Helping you find a career in the biosciences industry
Biosciences is a broad category of potential career options including: continued academic/scientific research, ecology, toxicology, microbiology and positions within the pharmaceutical and agrochemical sectors.
The common thread to all careers in biosciences is that they all require the application of scientific principles to understand and solve biological challenges or identify opportunities for development.
Some large employers of bioscientists will offer structured apprenticeship programmes designed to train school-leavers in biosciences as well as giving them hands-on experience in a laboratory and office environment. There are also opportunities outside of structured Degree Apprenticeship (Qualification Level 6) Foundation Degree Apprenticeship programmes (Level 5), for instance entry-level laboratory technician positions, although there will be a limit to your progression in biosciences if you do not complete the academic study offered in a Degree Apprenticeship.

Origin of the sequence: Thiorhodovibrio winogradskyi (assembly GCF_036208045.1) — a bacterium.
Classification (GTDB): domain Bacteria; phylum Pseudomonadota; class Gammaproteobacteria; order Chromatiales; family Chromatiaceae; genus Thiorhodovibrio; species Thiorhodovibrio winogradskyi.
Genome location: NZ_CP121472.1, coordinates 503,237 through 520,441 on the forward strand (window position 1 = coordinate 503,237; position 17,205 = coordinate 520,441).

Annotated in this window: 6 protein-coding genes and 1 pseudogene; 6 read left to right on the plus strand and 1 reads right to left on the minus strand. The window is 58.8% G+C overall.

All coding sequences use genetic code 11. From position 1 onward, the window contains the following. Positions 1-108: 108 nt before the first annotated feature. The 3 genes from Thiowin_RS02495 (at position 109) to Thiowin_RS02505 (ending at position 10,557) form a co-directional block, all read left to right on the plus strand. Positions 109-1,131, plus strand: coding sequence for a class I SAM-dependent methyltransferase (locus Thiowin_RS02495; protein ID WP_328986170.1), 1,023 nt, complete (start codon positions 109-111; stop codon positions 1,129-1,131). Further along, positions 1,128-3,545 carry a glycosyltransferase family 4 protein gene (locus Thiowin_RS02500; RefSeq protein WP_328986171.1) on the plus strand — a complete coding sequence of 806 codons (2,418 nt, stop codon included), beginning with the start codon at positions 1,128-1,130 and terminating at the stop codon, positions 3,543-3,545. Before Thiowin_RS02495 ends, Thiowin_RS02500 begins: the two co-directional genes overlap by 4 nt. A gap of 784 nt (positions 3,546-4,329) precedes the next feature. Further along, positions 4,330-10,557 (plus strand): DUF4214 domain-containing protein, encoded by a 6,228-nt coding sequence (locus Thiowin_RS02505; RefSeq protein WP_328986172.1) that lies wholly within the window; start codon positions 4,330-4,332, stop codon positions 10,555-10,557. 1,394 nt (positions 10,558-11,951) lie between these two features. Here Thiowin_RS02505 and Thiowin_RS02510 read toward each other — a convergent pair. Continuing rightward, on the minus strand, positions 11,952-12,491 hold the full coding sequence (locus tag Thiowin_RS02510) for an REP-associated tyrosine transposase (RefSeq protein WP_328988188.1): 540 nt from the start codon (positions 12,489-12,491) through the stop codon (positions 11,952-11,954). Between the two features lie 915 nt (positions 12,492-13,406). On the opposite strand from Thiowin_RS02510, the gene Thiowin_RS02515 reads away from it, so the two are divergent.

Some example biosciences careers include:
A toxicologist will conduct research into the impact of toxic materials on humans, animals and the environment.
A plant geneticist will work to identify and breed different strands of plant species with specific traits.
A microbiologist might work to understand microorganisms impact on health and disease, agriculture and food safety.
A geneticist will conduct research into the human genome and principles of heredity.
Despite there being such a variety of positions and potential employers available, most careers in biosciences will require you to work in laboratories and often in the field, conducting experiments and analysing their results, interpreting statistical data and preparing reports into your findings.